There are certainly times when this mind chatter comes in handy…like when you’re going for a long run and before you know it you’re back home. That’s actually pretty nice. But in yoga mindfulness is part of the practice. Being aware of your breath and actually using it to go farther in a pose or deeper in a stretch — the reward is great. You gain a feeling of accomplishment and a new confidence. This confidence allows you to go even farther in the pose the next time. Soon you are doing poses you never thought possible!

This same confidence can be achieved when it comes to food and eating. I work with women who live very hectic lives! Juggling career, family and kids, active social lives. Eating becomes something done without much thought to hunger cues, appetite, and awareness of how food makes them feel. However, just like with the practice of yoga, mindful eating – practiced consistently – will lend itself to confidence. Food confidence. And that’s what I’m all about.

Today’s tip to the ladies for creating food confidence in life is to be mindful of your thoughts. Banish the guilt, shame and otherwise negative thoughts you create around food. This practice does not serve you or manifest confidence. It’s actually counter-productive. Instead of punishing yourself afterwards, ask yourself BEFORE you eat: Is this food choice in line with my goals? Am I choosing to eat this and am I okay with it? If the answer is yes, well then enjoy it! If the answer is no, then maybe food is not really what you wanted.

Practice this consistently and you will find that you learn a lot about yourself.

This post is part of the Women’s Health Blogfest. Please read some other great tips from Women’s Health bloggers.

Angela White at Blisstree’s Breastfeeding 1-2-3 – Helpful Skills of Breastfeeding Counselors
Angie Tillman, RD, LDN, CDE – You Are Beautiful Today
Anthony J. Sepe – Women’s Health and Migraines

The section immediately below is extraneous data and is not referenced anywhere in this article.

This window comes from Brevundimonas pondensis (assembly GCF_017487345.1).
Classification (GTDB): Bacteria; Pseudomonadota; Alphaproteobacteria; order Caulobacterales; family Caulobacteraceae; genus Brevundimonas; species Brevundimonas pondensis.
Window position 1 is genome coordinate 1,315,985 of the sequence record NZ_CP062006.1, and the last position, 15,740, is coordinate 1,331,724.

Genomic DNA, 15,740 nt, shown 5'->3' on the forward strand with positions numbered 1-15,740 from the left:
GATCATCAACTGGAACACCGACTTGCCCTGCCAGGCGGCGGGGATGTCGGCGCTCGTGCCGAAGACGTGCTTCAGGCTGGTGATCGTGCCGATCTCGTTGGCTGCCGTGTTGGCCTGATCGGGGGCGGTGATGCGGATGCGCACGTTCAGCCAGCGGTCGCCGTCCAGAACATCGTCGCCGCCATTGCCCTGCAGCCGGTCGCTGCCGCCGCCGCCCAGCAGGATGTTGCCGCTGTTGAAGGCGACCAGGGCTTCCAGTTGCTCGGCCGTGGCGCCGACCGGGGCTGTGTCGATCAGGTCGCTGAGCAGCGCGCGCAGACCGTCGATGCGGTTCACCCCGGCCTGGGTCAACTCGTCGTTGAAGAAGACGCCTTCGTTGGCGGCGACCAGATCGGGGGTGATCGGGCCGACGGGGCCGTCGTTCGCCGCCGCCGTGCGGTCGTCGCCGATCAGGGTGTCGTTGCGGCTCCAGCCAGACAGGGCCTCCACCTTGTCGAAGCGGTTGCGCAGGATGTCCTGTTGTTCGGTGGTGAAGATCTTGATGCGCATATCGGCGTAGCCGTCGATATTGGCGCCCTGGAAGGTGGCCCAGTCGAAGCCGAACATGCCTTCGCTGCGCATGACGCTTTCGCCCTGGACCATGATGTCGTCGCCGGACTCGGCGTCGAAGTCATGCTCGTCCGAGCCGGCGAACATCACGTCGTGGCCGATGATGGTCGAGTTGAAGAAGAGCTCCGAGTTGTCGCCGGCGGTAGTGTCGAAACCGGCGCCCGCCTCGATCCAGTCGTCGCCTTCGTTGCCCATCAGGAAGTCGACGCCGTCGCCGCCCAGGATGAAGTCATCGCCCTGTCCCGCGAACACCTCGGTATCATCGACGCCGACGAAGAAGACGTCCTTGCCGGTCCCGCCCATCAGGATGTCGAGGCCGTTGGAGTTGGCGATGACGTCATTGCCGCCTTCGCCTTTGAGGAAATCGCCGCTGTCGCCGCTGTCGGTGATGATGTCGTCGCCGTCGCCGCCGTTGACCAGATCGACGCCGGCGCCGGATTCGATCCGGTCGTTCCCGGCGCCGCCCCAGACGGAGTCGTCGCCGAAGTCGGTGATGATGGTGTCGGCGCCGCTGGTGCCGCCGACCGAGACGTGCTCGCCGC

Ashley Colpaart – Women’s health through women
Charisse McElwaine – Spending too much time on the “throne?”
Danielle Omar – Yoga, Mindful Eating and Food Confidence
Diane Preves M.S.,R.D – Balance for Health
Joan Sather – A Woman’s Healthy Choices Affect More Than Herself
Laura Wittke – Fibro Study Recruits Participants
Liz Marr, MS, RD – Reflecting on Family Food Ways and Women’s Work
Marjorie Geiser, MBA, RD, NSCA-CPT – Healthy Women, Healthy Business: How Your Health Impacts a Powerful Business
Marsha Hudnall – Breakfast Protein Helps Light Eaters Feel Full
Michelle Loy, MPH, MS, RD – A Nutritionista’s Super Foods for Super Skin
Monika Woolsey, MS, RD – To effectively work with PCOS is to understand a woman’s health issues throughout her life
Motherwear Breastfeeding Blog – How breastfeeding helps you, too
Rebecca Scritchfield, MA, RD, LD – Four Keys to Wellness, Just for Women
Renata Mangrum, MPH, RD – The busy busy woman
Robin Plotkin, RD, LD – Feeding the Appetites of the Culinary, Epicurious and Nutrition Worlds-One Bite at a Time
Sharon Solomon – Calories, longevity and do I care
Terri L Mozingo, RD, CDN & D. Milton Stokes, MPH, RD, CDN of One Source Nutrition, LLC – Crossing the Line: From Health to Hurt
Wendy Jo Peterson, RD – Watch Your Garden Grow